An internal war at the CIA
A public war between a president and his intelligence arm is never good news. But with the war against the insurgency in Iraq at a critical juncture, and Osama bin Laden making his ominous presence known, it is perhaps the worst of times for the Bush administration and its spies to be at odds.Skip to next paragraph
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Still, government officials and outside experts say, the long-simmering tensions between the White House and CIA are erupting into an unseemly period of recriminations and resignations.
Most of the team that led CIA covert operations overseas have left government service, several after former Rep. Porter Goss (R) of Florida - also a former CIA case officer - took the helm seven weeks ago with a promise to revamp the less-than-productive foreign spy program.
At the heart of the conflict is the way the reform process mandated by both the White House and Congress is being handled. Is the team Mr. Goss brought with him from his House Intelligence Committee employing the finesse necessary to continue operations while enhancing the spies' performance?
"If they want to make this thing work, they've got to convince these senior officials that change is a good thing and convince them to help," says Art Hulnick, a former senior intelligence official who lived through a similar situation between the CIA and Carter administration when then-CIA director Stansfield Turner was charged with reforming the spy program. "But if they do it by wielding a broad sword, cutting off the heads of people who can help them, then it will fail."
Former and current intelligence officials say they haven't seen this level of discontentment within the bowels of the agency for at least 25 years. And they worry what impact this may have on the United States' global war on terror.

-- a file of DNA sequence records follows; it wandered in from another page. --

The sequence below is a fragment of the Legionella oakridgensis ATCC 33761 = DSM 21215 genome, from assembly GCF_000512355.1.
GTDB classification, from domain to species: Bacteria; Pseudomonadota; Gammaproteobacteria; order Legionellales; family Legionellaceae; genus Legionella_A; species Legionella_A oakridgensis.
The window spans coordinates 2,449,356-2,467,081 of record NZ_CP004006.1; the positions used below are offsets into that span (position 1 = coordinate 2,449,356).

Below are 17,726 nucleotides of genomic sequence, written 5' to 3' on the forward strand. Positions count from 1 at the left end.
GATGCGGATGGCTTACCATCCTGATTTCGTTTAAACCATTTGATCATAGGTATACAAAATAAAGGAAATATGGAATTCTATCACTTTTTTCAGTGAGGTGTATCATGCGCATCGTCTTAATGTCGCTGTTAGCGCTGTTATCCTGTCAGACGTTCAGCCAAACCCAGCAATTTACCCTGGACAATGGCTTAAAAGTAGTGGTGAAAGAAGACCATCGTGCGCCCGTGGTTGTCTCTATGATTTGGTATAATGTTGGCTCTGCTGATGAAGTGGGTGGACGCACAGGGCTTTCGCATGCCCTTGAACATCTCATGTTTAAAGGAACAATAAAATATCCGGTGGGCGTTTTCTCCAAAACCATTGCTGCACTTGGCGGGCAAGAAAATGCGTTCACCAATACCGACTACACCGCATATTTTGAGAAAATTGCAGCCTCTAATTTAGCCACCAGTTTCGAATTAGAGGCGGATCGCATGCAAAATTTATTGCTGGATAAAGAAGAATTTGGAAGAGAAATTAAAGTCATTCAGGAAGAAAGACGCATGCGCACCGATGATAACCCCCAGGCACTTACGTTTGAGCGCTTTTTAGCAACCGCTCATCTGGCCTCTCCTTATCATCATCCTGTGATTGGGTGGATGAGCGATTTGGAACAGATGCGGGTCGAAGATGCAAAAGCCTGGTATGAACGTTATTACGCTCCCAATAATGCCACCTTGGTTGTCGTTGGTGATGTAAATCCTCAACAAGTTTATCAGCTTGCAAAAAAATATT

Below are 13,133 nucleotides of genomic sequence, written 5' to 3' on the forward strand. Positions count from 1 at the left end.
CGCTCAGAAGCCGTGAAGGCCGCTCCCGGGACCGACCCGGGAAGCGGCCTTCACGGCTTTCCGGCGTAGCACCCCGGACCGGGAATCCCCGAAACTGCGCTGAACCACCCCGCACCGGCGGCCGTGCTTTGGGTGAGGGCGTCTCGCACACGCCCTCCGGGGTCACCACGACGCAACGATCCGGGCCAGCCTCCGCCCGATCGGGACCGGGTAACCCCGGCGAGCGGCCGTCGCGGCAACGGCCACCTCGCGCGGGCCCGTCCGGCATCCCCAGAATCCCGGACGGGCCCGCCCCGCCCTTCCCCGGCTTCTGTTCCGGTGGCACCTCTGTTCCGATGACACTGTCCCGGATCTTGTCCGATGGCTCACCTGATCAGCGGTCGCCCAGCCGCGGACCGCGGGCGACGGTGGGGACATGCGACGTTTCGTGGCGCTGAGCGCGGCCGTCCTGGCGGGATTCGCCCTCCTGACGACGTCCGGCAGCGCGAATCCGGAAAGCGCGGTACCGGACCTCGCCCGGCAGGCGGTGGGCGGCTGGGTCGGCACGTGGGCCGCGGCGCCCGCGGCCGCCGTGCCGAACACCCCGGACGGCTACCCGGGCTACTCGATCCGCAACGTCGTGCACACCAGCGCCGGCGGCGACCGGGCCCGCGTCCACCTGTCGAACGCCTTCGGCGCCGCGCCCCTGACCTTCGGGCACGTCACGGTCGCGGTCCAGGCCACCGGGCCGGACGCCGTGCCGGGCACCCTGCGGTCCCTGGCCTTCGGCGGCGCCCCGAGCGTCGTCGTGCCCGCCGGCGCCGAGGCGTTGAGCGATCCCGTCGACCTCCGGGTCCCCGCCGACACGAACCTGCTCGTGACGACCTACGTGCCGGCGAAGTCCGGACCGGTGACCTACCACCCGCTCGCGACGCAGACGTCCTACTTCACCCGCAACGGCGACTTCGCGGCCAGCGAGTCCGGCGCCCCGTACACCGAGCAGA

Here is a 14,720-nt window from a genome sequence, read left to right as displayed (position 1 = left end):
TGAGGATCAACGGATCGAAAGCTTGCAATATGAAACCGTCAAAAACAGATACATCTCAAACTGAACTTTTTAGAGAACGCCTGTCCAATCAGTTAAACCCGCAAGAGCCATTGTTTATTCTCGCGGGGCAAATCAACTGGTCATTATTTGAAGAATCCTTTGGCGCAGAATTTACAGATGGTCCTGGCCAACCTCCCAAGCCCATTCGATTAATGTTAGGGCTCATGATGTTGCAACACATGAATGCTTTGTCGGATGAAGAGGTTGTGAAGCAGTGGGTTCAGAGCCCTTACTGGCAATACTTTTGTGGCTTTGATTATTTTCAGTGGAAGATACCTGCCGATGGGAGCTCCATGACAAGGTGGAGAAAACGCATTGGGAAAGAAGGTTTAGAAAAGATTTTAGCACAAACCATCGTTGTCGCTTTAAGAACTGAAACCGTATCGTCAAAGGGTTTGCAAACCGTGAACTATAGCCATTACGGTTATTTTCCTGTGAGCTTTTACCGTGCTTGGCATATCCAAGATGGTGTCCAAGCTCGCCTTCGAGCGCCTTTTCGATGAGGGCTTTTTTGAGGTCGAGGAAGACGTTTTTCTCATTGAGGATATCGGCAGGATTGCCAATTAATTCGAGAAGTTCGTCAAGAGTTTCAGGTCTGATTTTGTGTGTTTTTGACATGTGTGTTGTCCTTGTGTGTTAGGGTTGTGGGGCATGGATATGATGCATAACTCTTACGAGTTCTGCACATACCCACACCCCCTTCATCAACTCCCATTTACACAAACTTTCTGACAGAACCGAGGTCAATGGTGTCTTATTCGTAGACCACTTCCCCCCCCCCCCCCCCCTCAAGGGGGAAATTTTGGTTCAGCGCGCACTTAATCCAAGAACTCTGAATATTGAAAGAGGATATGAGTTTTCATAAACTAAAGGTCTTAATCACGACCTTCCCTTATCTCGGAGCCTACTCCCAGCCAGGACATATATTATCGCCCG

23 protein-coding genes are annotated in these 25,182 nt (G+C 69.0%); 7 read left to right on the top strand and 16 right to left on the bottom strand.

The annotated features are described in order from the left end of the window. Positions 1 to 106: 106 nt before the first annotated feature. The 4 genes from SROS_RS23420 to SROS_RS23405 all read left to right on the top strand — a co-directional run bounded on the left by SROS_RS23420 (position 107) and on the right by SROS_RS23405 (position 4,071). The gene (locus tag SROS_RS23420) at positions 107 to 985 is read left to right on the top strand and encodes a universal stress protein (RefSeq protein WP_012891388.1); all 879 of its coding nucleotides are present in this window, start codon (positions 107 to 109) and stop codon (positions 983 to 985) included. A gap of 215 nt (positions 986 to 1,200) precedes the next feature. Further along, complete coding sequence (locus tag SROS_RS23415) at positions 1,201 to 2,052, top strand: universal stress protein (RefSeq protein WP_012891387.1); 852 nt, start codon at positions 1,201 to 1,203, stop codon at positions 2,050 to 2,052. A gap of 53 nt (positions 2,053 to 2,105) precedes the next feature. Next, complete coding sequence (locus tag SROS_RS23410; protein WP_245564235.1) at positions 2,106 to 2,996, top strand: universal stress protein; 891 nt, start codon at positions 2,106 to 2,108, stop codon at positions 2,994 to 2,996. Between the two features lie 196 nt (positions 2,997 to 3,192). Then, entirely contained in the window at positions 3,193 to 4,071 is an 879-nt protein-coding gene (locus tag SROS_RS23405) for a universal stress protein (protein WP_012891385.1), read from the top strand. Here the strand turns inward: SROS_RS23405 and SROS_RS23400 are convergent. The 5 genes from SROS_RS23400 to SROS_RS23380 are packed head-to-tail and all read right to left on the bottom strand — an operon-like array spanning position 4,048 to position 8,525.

On Monday, Stephen Kappes, deputy director of clandestine services, quit, as did associate deputy director of operations Michael Sulick. On Friday, the agency's No. 2, John McLaughlin, a 32-year veteran analyst and former acting director, resigned. And earlier this summer, director George Tenet left, followed by James Pavitt, the man who led the agency's day-to-day counterterrorism activities.
Mr. McLaughlin's retirement was not unexpected. But the departure of Mr. Kappes is considered a blow to the Goss team's reforms, and is reportedly the direct result of a clash with Patrick Murphy, Goss's chief of staff.
"The perception abroad is there is a lot of turmoil at senior levels," says Mike Scheuer, a senior counterterror official who left the agency this past Friday because he disagrees with the way the administration is handling the war on terror. "And the perception in the building [CIA headquarters] is that there are these kinds of failed agency officers returning to exact their revenge from people who've made it in the agency."
Both McLaughlin and Kappes were well-liked and respected among the workforce, Scheuer and other former and current intelligence officials say.
McLaughlin was "beloved," and Kappes was especially respected among the overseas workforce, Scheuer says. "He has a reputation for being a very straight shooter. He's a former Marine who's done a lot of hard things overseas - he's the first qualified Director of Operations in more than a decade."